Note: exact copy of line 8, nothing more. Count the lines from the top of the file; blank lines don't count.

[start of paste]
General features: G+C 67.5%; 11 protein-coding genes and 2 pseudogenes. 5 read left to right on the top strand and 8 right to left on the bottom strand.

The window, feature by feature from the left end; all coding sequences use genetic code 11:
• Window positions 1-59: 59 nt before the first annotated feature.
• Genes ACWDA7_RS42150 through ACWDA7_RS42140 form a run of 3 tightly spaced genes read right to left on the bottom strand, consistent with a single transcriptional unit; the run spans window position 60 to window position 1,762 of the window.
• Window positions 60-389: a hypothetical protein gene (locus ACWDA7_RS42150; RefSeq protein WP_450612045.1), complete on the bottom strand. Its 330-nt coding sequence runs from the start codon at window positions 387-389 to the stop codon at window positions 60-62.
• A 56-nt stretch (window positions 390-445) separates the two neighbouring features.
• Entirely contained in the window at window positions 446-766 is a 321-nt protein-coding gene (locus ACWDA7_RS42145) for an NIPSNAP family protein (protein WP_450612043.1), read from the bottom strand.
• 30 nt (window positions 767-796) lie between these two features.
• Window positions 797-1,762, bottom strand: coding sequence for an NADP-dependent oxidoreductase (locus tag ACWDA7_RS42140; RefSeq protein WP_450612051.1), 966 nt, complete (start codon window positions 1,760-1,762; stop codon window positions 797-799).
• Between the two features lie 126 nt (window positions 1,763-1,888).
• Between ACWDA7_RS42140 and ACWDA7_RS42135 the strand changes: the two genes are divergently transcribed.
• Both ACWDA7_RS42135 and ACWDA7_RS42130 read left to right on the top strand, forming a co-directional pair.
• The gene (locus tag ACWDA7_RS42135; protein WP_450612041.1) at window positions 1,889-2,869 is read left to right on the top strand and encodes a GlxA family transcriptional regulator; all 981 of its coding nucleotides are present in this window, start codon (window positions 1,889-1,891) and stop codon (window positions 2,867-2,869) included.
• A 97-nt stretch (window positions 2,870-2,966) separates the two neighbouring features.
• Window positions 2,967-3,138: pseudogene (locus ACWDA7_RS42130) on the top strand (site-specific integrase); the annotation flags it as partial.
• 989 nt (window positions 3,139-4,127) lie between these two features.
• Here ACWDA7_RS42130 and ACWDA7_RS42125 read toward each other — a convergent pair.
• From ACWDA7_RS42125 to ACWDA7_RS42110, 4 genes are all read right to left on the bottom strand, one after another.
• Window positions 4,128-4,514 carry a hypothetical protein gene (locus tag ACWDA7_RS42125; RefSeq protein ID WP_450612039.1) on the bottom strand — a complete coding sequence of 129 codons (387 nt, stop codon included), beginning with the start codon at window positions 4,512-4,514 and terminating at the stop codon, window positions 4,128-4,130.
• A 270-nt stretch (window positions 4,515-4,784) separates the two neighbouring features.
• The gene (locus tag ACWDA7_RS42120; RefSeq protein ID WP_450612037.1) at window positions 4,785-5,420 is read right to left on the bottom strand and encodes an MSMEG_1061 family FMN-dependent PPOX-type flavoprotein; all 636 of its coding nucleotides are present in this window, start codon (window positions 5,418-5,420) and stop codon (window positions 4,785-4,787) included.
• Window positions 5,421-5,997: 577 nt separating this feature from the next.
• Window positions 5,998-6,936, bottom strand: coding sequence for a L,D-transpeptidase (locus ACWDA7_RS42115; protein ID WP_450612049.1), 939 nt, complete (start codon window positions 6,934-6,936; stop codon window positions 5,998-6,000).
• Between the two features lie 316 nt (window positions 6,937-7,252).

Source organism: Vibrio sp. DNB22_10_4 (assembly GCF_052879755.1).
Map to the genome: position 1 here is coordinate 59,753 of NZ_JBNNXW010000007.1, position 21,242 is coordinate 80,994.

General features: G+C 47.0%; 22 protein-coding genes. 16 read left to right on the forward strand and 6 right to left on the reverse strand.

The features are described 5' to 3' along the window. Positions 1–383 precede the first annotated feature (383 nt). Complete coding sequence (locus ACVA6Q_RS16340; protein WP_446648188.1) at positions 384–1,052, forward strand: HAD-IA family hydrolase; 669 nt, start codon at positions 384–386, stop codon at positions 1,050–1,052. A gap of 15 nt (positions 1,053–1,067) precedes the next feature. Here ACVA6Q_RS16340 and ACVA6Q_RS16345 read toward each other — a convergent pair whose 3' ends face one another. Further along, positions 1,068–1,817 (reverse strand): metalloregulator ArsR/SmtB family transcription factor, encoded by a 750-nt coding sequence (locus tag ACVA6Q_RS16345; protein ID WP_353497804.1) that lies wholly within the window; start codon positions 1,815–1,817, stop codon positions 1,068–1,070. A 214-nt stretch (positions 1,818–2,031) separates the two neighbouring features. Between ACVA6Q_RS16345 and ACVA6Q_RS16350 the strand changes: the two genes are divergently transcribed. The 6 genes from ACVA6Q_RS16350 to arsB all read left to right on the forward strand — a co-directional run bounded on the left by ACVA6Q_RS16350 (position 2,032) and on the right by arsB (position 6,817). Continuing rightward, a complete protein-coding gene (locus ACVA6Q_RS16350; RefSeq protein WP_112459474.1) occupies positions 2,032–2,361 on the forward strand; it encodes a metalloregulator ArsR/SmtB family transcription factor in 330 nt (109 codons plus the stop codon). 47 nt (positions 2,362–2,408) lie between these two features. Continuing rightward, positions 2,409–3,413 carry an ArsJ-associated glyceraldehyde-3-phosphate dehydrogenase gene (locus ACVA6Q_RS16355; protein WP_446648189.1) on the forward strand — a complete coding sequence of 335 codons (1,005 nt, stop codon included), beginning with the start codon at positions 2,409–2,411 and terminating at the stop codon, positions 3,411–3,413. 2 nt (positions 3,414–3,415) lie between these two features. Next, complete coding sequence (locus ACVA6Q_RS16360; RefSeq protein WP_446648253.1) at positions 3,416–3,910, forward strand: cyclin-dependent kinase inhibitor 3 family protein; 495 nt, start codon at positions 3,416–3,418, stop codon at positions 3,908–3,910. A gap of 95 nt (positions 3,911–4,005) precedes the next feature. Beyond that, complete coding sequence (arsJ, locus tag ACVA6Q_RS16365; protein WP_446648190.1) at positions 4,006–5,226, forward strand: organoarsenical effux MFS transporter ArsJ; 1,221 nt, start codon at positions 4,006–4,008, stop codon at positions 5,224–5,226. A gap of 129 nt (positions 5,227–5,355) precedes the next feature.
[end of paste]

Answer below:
• 30 nt (window positions 767-796) lie between these two features.